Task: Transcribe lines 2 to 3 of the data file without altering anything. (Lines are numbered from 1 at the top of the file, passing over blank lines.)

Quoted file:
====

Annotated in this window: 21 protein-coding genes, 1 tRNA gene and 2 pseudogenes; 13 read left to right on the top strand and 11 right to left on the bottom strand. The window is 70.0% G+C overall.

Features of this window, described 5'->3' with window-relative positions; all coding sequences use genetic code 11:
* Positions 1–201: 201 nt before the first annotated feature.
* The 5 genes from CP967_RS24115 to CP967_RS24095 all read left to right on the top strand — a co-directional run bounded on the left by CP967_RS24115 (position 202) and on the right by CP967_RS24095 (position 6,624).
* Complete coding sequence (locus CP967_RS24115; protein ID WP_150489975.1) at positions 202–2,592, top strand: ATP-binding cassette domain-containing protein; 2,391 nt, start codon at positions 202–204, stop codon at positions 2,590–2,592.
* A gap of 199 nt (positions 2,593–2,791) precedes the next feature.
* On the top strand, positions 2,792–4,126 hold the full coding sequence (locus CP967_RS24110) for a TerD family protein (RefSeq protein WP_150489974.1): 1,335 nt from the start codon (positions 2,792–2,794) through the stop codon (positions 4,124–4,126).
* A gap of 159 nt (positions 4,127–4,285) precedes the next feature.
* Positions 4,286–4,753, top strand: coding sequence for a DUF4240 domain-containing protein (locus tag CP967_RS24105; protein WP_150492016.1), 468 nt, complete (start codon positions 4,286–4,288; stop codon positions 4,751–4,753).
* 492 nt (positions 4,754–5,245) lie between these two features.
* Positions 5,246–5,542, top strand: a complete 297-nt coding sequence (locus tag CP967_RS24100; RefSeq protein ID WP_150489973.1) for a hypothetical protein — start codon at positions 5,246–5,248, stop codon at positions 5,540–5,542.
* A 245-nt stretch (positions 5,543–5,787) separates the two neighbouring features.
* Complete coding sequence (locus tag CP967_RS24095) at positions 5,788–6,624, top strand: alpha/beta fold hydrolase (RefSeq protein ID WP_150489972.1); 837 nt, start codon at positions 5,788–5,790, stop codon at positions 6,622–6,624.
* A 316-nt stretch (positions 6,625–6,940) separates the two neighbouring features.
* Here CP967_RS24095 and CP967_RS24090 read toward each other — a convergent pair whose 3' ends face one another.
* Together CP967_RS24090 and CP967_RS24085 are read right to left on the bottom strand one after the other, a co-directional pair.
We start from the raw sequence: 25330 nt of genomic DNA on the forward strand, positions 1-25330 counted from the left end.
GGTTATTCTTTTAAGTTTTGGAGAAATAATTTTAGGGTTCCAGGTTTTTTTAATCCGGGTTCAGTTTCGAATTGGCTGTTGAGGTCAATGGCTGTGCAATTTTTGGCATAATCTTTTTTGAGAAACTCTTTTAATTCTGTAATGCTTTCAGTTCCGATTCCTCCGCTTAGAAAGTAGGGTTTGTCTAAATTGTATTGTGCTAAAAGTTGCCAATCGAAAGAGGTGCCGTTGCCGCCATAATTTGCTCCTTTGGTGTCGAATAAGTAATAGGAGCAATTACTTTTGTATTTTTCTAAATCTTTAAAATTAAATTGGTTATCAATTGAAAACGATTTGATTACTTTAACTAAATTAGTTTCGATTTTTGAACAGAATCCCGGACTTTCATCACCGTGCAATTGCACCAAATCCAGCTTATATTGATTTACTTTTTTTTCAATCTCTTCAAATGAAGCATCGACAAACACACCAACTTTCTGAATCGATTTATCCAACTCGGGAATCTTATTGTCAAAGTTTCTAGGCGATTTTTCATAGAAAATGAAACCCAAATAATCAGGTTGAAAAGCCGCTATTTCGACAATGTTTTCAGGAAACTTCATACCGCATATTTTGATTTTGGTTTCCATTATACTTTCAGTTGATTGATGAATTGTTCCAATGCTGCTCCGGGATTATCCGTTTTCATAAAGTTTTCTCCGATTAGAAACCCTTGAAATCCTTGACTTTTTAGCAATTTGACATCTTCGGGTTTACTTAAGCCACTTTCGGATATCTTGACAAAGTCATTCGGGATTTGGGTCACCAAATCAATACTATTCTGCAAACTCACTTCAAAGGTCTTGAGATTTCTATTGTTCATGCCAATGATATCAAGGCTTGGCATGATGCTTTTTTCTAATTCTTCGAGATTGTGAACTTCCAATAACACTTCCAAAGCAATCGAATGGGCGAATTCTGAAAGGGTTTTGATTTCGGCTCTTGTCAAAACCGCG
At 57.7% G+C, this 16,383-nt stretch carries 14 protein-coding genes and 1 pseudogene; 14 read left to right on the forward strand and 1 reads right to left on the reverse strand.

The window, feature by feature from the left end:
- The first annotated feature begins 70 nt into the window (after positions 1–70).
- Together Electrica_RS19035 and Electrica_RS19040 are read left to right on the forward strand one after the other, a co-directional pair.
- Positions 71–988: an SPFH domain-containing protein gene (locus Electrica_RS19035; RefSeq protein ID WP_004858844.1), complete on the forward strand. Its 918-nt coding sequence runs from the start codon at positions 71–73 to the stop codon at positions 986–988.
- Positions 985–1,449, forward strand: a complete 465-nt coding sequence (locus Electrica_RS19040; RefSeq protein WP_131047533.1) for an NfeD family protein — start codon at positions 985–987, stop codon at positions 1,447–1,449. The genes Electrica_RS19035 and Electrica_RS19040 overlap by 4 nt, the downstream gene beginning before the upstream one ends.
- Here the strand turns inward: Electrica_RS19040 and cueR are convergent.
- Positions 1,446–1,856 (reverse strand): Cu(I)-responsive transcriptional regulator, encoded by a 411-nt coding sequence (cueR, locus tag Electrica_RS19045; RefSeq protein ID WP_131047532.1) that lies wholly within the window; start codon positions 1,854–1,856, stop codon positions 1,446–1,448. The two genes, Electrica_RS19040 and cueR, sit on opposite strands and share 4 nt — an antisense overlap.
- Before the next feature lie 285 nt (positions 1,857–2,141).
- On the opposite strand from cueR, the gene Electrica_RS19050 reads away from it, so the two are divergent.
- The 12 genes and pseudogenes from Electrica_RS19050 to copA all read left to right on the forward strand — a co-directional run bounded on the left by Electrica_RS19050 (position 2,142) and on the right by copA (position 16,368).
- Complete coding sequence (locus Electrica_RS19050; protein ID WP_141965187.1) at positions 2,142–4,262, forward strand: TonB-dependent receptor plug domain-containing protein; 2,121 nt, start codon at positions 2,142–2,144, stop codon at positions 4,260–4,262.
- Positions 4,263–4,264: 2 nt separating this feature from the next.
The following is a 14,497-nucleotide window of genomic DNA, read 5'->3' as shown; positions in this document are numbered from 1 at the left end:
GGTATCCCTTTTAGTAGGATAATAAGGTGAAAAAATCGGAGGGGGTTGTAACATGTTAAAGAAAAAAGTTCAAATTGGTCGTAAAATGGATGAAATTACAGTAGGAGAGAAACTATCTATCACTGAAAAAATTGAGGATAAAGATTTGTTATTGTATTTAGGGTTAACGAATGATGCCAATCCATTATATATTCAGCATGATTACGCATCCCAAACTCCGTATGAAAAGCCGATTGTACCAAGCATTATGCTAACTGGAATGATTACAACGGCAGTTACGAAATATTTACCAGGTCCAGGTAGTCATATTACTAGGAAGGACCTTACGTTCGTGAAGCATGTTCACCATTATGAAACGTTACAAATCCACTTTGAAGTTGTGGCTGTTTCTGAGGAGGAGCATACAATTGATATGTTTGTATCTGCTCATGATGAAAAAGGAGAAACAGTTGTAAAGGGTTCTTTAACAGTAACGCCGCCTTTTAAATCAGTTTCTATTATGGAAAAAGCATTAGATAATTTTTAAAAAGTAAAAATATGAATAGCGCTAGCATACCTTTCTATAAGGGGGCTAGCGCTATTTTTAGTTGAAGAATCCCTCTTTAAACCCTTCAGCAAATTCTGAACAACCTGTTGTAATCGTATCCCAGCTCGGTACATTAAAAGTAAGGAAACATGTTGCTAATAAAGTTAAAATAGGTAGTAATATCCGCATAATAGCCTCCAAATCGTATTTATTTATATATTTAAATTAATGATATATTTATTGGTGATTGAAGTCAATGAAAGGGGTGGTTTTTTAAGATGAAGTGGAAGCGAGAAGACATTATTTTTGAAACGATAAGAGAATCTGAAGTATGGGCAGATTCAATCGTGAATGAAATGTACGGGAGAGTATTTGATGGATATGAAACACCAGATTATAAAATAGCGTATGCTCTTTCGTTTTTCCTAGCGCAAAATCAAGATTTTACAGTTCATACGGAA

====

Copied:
Features of this window, described 5'->3' with window-relative positions; all coding sequences use genetic code 11:
* Positions 1–201: 201 nt before the first annotated feature.